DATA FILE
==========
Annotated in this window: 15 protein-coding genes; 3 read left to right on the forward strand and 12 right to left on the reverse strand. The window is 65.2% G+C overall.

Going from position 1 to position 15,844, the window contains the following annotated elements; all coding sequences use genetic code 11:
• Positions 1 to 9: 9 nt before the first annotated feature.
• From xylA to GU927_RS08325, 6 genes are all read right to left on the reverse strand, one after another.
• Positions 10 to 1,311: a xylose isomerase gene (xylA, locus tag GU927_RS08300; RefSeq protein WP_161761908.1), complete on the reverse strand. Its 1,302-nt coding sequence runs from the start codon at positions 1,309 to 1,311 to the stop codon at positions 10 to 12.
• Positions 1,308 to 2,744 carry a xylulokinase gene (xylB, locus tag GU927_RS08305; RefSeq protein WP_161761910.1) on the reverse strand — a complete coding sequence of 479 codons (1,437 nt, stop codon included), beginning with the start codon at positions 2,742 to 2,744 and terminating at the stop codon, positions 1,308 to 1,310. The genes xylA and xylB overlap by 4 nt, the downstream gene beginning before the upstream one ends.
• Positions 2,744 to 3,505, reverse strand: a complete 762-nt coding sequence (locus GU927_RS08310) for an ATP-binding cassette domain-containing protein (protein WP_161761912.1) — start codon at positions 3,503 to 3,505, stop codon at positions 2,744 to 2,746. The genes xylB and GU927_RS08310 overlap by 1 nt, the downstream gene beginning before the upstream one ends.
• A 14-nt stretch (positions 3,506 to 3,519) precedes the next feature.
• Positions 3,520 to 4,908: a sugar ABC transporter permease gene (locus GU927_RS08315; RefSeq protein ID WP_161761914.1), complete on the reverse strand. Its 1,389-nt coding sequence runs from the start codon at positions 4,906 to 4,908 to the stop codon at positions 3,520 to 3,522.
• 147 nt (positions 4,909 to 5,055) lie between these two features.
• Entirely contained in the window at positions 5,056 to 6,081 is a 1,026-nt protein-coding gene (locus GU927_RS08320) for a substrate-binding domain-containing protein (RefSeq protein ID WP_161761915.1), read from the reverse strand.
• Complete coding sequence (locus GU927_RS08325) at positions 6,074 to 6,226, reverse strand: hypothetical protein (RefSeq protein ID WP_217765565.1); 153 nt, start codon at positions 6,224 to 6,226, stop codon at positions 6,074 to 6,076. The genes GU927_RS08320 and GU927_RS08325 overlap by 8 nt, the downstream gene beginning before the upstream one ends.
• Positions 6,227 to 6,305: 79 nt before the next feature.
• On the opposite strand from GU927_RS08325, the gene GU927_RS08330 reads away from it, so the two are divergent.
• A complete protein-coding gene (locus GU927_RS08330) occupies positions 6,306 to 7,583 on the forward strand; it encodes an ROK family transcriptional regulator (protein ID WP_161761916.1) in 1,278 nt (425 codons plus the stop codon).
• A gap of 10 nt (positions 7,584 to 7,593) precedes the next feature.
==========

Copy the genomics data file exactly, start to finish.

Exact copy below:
Annotated in this window: 15 protein-coding genes; 3 read left to right on the forward strand and 12 right to left on the reverse strand. The window is 65.2% G+C overall.

Going from position 1 to position 15,844, the window contains the following annotated elements; all coding sequences use genetic code 11:
• Positions 1 to 9: 9 nt before the first annotated feature.
• From xylA to GU927_RS08325, 6 genes are all read right to left on the reverse strand, one after another.
• Positions 10 to 1,311: a xylose isomerase gene (xylA, locus tag GU927_RS08300; RefSeq protein WP_161761908.1), complete on the reverse strand. Its 1,302-nt coding sequence runs from the start codon at positions 1,309 to 1,311 to the stop codon at positions 10 to 12.
• Positions 1,308 to 2,744 carry a xylulokinase gene (xylB, locus tag GU927_RS08305; RefSeq protein WP_161761910.1) on the reverse strand — a complete coding sequence of 479 codons (1,437 nt, stop codon included), beginning with the start codon at positions 2,742 to 2,744 and terminating at the stop codon, positions 1,308 to 1,310. The genes xylA and xylB overlap by 4 nt, the downstream gene beginning before the upstream one ends.
• Positions 2,744 to 3,505, reverse strand: a complete 762-nt coding sequence (locus GU927_RS08310) for an ATP-binding cassette domain-containing protein (protein WP_161761912.1) — start codon at positions 3,503 to 3,505, stop codon at positions 2,744 to 2,746. The genes xylB and GU927_RS08310 overlap by 1 nt, the downstream gene beginning before the upstream one ends.
• A 14-nt stretch (positions 3,506 to 3,519) precedes the next feature.
• Positions 3,520 to 4,908: a sugar ABC transporter permease gene (locus GU927_RS08315; RefSeq protein ID WP_161761914.1), complete on the reverse strand. Its 1,389-nt coding sequence runs from the start codon at positions 4,906 to 4,908 to the stop codon at positions 3,520 to 3,522.
• 147 nt (positions 4,909 to 5,055) lie between these two features.
• Entirely contained in the window at positions 5,056 to 6,081 is a 1,026-nt protein-coding gene (locus GU927_RS08320) for a substrate-binding domain-containing protein (RefSeq protein ID WP_161761915.1), read from the reverse strand.
• Complete coding sequence (locus GU927_RS08325) at positions 6,074 to 6,226, reverse strand: hypothetical protein (RefSeq protein ID WP_217765565.1); 153 nt, start codon at positions 6,224 to 6,226, stop codon at positions 6,074 to 6,076. The genes GU927_RS08320 and GU927_RS08325 overlap by 8 nt, the downstream gene beginning before the upstream one ends.
• Positions 6,227 to 6,305: 79 nt before the next feature.
• On the opposite strand from GU927_RS08325, the gene GU927_RS08330 reads away from it, so the two are divergent.
• A complete protein-coding gene (locus GU927_RS08330) occupies positions 6,306 to 7,583 on the forward strand; it encodes an ROK family transcriptional regulator (protein ID WP_161761916.1) in 1,278 nt (425 codons plus the stop codon).
• A gap of 10 nt (positions 7,584 to 7,593) precedes the next feature.